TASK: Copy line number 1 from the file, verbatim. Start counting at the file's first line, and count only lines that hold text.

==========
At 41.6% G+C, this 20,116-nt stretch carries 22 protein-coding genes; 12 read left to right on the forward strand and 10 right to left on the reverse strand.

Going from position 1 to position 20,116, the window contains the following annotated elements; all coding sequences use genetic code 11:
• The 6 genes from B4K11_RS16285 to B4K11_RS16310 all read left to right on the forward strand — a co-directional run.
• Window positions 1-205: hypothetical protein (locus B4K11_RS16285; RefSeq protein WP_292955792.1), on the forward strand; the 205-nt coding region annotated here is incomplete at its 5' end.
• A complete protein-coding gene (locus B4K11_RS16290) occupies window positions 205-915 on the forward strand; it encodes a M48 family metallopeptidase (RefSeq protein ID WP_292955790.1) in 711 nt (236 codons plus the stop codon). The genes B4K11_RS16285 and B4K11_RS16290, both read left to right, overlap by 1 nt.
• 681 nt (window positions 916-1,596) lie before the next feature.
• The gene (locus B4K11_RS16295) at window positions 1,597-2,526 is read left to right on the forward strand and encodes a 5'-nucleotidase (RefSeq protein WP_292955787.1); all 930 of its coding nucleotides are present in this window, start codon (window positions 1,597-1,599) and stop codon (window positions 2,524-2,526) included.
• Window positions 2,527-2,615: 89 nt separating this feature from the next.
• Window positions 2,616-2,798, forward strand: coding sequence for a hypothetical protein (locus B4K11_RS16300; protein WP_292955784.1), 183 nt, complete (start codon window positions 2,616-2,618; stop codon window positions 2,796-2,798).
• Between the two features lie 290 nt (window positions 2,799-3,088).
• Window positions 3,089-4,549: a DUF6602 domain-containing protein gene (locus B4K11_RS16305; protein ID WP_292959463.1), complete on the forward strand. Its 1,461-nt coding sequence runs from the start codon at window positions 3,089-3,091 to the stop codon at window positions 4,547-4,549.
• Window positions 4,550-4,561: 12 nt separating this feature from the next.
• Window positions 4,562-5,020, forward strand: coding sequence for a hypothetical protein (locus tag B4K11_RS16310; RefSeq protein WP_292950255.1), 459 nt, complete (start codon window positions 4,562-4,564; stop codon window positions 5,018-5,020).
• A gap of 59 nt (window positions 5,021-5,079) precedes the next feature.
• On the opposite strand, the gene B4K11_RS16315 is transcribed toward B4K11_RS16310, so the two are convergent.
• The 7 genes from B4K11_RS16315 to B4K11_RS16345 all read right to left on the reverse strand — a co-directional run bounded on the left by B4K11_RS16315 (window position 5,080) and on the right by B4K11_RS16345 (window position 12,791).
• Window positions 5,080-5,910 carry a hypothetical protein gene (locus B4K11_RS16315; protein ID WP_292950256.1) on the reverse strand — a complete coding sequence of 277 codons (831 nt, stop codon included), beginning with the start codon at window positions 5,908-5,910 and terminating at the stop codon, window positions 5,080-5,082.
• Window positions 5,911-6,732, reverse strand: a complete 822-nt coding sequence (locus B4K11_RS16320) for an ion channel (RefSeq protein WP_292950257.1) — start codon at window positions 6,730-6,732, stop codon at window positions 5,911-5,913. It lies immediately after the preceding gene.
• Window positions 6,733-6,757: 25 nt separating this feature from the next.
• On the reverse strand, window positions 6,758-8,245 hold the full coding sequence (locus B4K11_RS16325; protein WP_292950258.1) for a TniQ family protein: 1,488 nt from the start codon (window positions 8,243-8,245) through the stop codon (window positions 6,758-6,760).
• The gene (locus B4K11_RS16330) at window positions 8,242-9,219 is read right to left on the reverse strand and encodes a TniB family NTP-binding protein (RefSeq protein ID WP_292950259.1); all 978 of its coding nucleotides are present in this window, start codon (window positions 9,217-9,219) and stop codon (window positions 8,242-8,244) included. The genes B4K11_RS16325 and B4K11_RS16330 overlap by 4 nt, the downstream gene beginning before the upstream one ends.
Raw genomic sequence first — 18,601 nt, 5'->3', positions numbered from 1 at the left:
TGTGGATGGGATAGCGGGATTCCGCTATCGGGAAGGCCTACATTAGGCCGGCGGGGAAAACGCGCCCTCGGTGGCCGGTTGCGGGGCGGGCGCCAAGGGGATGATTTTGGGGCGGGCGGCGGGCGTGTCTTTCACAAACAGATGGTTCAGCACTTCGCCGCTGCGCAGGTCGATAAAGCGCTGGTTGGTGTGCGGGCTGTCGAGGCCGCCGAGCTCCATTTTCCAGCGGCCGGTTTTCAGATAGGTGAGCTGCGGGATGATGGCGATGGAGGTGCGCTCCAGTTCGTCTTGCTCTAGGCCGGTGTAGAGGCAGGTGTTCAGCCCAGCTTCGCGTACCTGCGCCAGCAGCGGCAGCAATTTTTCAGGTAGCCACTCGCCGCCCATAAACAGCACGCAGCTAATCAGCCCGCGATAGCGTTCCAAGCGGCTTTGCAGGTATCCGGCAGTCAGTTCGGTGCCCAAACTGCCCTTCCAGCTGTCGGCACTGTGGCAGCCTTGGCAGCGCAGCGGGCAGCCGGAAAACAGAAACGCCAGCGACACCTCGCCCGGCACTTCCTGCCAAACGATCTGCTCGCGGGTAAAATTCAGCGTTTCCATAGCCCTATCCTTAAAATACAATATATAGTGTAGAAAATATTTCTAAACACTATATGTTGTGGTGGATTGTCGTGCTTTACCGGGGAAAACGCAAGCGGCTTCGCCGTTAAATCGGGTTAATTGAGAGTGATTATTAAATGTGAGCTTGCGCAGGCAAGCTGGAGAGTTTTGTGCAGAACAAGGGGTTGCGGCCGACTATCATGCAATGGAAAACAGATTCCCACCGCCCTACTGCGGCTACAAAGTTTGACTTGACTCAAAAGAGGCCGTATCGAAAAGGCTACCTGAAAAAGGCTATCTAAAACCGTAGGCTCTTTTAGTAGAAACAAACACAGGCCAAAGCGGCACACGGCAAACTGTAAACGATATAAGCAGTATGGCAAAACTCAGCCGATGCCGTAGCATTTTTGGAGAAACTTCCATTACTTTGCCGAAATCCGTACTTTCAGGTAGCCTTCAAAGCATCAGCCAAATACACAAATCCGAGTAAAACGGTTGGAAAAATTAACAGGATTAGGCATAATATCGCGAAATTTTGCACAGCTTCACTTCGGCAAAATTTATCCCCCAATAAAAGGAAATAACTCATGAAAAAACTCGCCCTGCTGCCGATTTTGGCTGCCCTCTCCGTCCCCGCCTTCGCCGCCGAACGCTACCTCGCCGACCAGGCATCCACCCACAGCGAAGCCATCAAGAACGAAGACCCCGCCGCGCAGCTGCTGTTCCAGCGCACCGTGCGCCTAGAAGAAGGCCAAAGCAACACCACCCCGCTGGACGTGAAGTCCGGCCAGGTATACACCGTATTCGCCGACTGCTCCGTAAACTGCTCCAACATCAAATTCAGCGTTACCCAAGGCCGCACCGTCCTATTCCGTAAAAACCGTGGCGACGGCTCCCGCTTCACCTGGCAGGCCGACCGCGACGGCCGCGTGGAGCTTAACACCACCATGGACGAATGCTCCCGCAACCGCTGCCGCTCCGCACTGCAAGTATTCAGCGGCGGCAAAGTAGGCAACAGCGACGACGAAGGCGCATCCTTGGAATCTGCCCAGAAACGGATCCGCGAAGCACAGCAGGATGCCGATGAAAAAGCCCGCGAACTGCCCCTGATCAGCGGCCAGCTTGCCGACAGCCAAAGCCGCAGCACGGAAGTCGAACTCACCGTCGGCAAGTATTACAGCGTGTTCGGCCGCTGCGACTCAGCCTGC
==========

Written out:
At 41.6% G+C, this 20,116-nt stretch carries 22 protein-coding genes; 12 read left to right on the forward strand and 10 right to left on the reverse strand.